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Brønsted-Lowry acid-base theory
In chemistry, the Bronsted-Lowry acid-base theory or Bronsted-Lowry concept is an acid-base theory describing the reaction mechanism between acids and bases, and was independently proposed by Johannes Nicolaus Bronsted and Thomas Martin Lowry in 1923. In this system, a Bronsted-Lowry acid is defined as any species which has the tendency to lose, or "donate" a hydrogen ion (proton), and a Brønsted-Lowry base as a substance with a tendency to gain or "accept" a hydrogen ion (proton). Thus, other substances such as water molecules can have behaviours not defined in the common definition of an acid or base.
In the reaction between acetic acid and water, acetic acid acts as an acid by donating a proton to water, which acts as a base. The equation given is:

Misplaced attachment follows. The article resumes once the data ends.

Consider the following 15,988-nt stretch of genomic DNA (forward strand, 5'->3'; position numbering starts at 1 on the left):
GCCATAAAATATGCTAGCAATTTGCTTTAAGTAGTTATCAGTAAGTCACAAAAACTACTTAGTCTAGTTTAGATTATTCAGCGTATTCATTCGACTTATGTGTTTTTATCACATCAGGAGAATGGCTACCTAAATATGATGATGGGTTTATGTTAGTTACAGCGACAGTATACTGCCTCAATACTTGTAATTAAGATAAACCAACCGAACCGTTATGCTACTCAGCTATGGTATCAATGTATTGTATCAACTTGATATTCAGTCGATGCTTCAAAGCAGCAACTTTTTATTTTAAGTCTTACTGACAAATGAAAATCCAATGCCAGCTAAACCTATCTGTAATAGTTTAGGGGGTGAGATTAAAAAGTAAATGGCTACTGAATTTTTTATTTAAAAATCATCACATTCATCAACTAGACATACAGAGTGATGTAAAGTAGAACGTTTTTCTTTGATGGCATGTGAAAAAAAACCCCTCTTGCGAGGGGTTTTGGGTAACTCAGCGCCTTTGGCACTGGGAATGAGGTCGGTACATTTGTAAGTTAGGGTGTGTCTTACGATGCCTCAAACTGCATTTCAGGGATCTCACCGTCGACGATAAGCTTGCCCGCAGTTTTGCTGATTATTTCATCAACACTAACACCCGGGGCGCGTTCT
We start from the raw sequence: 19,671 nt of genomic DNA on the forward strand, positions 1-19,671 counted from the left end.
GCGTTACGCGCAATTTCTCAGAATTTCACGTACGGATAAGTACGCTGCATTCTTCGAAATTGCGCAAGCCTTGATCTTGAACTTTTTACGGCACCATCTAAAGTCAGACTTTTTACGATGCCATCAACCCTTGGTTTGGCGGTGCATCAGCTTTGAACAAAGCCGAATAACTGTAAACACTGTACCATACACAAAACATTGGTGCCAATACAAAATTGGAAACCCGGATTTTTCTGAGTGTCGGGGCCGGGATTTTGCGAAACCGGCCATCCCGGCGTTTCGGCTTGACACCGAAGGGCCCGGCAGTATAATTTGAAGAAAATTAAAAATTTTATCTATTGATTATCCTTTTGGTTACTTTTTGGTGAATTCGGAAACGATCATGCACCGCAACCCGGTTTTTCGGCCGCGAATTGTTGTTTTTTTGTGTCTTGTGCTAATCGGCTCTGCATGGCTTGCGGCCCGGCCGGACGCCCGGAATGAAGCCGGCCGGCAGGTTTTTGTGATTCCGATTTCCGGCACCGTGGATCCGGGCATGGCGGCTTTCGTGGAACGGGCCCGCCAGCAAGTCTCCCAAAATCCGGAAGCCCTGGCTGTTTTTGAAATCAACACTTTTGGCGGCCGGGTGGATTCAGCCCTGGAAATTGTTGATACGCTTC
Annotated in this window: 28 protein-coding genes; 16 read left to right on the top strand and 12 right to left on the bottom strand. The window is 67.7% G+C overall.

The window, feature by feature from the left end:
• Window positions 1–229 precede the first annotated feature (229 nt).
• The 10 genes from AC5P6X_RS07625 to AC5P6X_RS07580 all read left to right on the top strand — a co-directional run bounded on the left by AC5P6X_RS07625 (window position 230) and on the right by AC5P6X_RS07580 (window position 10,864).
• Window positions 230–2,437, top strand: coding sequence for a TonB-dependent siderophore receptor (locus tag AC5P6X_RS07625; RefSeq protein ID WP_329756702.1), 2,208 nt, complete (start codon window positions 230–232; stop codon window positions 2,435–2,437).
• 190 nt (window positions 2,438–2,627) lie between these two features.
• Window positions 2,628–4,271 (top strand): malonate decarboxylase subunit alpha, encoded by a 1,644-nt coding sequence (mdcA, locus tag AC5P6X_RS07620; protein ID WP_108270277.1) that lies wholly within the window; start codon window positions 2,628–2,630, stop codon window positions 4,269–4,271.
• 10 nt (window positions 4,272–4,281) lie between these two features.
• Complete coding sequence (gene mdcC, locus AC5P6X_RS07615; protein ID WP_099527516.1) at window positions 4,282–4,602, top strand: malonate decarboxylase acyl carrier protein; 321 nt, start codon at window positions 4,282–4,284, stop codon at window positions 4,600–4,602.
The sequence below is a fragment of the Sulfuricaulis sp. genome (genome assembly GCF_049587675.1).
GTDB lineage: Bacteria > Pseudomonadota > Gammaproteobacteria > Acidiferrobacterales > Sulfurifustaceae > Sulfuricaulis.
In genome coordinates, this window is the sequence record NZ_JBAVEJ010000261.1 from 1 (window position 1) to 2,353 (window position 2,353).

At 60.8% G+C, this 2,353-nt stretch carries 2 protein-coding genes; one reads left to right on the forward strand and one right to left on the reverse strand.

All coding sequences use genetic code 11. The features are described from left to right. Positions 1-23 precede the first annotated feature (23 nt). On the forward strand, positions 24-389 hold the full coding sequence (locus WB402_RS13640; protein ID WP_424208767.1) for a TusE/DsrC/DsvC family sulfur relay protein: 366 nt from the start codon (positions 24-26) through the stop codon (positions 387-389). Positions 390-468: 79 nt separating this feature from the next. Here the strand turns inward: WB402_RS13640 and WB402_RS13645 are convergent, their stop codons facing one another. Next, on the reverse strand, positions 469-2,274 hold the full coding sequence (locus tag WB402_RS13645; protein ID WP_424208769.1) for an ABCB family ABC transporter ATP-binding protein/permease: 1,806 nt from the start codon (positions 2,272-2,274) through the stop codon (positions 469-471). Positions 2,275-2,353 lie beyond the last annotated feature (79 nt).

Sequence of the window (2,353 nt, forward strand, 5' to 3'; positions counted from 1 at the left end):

Water can also act as an acid, for instance when it reacts with ammonia. The equation given for this reaction is:
in which H2O donates a proton to NH3. Thus water is amphoteric: able to act as either an acid or a base. These reactions can act in reverse as well as in the forward direction. The reverse of the reaction between acetic acid and water is:
In the reverse reactions H3O+ acts as an acid to donate a proton to CH3COO-, which is acting as a base. In the forward reaction, CH3COOH acts as an acid to donate a proton, and water as a base to receive it. H2O and H3O+ are therefore considered one acid-base conjugate pair, and CH3COOH and CH3COO- as another conjugate pair.
|This article is licensed under the GNU Free Documentation License. It uses material from the Wikipedia article "Brønsted-Lowry_acid-base_theory". A list of authors is available in Wikipedia.|